Women in Horror Month rolls around every February and with it every year, we have the opportunity to showcase women in horror and encourage other women to participate. For more information on events held throughout the United States and internationally, please check out the website and the official Women in Horror Month blog, Ax Wound. To celebrate, I’ve made a list of some of my favorite women in horror. I feel that often people who write about women in horror just focus on women who choose to direct horror films, so I have chosen to include writers, podcasters and other women who have made their marks on the horror industry. Your favorite big-screen female serial killer and film critic was excluded, of course.

1.) Jodie Foster — Actress

For her portrayal of agent Clarice Starling, I had to include her on the list. I started to fall in love with horror when I saw The Silence of the Lambs. I realized women could be the leads of films and not just in romantic comedies. Starling solves the case and actually cares about the victims, too, unlike her male counterparts. She isn’t some hapless damsel in distress, but neither is she some unrealistic portrayal of a woman with impossible body strength or physical capabilities. She was someone I could identify with, someone I could pretend was me up there on the screen. Women everywhere are lauding Wonder Woman as a feminist triumph, but horror movies have been using women as capable hero problem-solvers of some pretty sticky situations for quite some time. Jodie Foster’s portrayal of a woman who is going to get the job done, no matter what, was near perfect.

2.) Shirley Jackson — Screenwriter

There aren’t that many female screenwriters and even fewer of them have written horror, but one that easily comes to mind is the great Shirley Jackson. People like Stephen King and Neil Gaiman have all cited her as an inspiration. In case you didn’t know, she was the writer behind The Haunting of Hill House and the often replicated short, The Lottery. In 1948, she was often criticized as neurotic, a common put-down given to women who perhaps felt a bit too much of the world around them. Her husband, however, was quite offended by the idea and would state that her works were really quite reflections on society. Any fan of horror knows that is actually the point of most horror: It’s not the story, but the implication of what that story means about society. Jackson took pleasure in having her works banned, as she often felt people who banned her works truly understood her meanings. If you haven’t seen The Haunting, I suggest you go stream it now.

3.) Ann Radcliffe — Writer

Never heard of Ann, you say? Oh, she is just the mother of Gothic horror. Before Ann, Gothic horror was not considered respectable and her ability to write and explain supernatural events brought the genre to the front of works at the time. Radcliffe’s fiction is marked by seemingly supernatural events that are then provided with rational explanations. Some modern critics have been frustrated by her works, as she fails to include “real ghosts.” Basically, her books had  the “Scooby Doo effect” type of storylines, except more romantic. In her books, she values rationalism and realism over fantastical explanations for paranormal events. More importantly, the rights of women are advocated and reason prevails in all of her novels. Here is a little tidbit for you: She was the highest paid author of her time — no easy feat for a woman back then. If you’d like to read some of her work, I suggest The Italian. It’s a dark novel dealing with the holy inquisition.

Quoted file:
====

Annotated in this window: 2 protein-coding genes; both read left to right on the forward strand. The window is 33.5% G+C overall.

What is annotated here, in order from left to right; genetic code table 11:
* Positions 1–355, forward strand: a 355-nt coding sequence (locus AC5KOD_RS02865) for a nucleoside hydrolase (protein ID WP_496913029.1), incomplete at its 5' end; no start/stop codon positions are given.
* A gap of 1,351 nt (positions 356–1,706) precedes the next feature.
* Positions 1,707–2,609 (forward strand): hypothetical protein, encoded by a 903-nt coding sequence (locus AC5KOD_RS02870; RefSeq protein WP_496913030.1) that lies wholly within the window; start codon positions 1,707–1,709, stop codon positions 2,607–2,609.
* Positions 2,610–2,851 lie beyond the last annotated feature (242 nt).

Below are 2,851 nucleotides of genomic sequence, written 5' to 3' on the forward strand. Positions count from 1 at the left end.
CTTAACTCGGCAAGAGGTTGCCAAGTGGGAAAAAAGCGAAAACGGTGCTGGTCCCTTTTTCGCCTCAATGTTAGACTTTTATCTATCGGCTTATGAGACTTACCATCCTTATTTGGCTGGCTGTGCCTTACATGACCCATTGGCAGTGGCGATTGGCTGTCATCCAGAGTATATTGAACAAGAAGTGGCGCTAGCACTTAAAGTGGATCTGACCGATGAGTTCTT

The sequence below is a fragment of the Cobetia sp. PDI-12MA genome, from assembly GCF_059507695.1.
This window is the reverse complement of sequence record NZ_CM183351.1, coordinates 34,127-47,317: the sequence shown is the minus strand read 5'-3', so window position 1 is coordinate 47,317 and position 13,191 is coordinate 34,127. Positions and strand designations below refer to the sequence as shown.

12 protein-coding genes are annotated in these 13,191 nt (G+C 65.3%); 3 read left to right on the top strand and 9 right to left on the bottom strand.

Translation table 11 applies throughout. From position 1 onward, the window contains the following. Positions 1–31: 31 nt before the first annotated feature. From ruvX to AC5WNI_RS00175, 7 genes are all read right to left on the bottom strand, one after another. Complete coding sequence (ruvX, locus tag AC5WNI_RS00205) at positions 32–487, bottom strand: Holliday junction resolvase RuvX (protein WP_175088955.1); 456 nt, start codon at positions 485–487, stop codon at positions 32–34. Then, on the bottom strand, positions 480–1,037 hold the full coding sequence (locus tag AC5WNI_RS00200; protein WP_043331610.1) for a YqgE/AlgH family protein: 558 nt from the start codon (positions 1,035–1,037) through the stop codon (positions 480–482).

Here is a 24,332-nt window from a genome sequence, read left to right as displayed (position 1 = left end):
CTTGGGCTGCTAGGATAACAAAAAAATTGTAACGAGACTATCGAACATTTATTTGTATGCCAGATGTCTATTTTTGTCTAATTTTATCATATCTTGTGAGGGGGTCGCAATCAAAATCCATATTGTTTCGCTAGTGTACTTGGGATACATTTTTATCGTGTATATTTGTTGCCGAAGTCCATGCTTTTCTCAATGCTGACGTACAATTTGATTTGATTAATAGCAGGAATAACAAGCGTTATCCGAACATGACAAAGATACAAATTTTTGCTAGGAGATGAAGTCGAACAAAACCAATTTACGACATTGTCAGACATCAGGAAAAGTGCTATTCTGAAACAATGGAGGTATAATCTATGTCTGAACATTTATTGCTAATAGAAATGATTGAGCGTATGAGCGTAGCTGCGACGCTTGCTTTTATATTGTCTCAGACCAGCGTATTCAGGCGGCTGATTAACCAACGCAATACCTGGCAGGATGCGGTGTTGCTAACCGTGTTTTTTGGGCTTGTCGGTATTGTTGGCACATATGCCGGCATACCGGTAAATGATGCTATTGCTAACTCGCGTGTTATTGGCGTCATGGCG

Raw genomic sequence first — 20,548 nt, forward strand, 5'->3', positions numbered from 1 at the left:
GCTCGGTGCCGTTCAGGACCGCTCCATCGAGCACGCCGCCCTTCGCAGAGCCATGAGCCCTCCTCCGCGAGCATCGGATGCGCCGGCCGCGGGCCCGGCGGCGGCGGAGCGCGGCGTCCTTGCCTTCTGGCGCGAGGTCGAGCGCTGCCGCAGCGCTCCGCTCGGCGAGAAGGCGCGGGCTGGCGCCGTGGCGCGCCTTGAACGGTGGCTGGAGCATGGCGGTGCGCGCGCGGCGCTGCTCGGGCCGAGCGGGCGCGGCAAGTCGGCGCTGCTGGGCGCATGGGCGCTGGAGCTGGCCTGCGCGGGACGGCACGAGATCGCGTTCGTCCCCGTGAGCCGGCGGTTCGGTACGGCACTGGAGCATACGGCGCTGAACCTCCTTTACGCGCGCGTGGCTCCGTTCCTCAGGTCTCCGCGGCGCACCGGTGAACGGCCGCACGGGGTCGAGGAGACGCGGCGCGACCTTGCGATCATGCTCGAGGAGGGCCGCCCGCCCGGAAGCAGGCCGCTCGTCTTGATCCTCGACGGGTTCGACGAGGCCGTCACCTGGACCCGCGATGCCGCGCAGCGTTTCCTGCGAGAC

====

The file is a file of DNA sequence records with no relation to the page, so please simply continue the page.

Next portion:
4.) Mary Harron — Director

If you don’t know who Mary Harron is, I need you to go watch American Psycho now. American Psycho is a complex film that is still relevant to audiences today, long after the yuppie-filled ’80s have past. I don’t think a man could have made the film quite as sharply as a female. That may seem odd, but perhaps the “female gaze” was exactly what this film needed to stay as razor sharp as the book. The film is all about modern male vanity and sometimes it can be hard for us to truly see ourselves for what we are. Harron was able to go deep and never fall in love with he antihero. Nope, she shows the audience just how detached from reality and how absentmindedly masochistic the character actually is. She rips the Band-Aid off to look at the gaping hole and it doesn’t hurt her the way it would perhaps hurt a male director. Could this film have been made by a male director… not and be the same movie, no.

5.) Andrea Subissati and Alexandra West — Podcasters

Known for their podcast Faculty of Horror, these two ladies take a journalistic approach to critiquing classic and contemporary horror films. Andrea Subissati has published When There’s No More Room In Hell: The Sociology of the Living Dead and she is also a writer for Rue Morgue. Alexandra’s first book, Films of New French Extremity: Visceral Horror and National Identity, is available through McFarland. Her upcoming book, The 1990s Teen Horror Cycle: Final Girls and New Hollywood Formula, is also available via McFarland for pre-order. The pair is very popular in the horror world and occasionally they’ll hit a con here or there. Most importantly, they are horror scholars and they know their stuff. If you are looking for a podcast with a different point of view than the normal guy in his basement, take a listen to these two female horror scholars. So, what makes them stand out from their male counterparts? Easy. They are actually educated on the subject. Who knew that was even a thing one could choose to study in college?

Anyone you love that I left out? Feel free to let us know who your favorite women in horror are in the comments.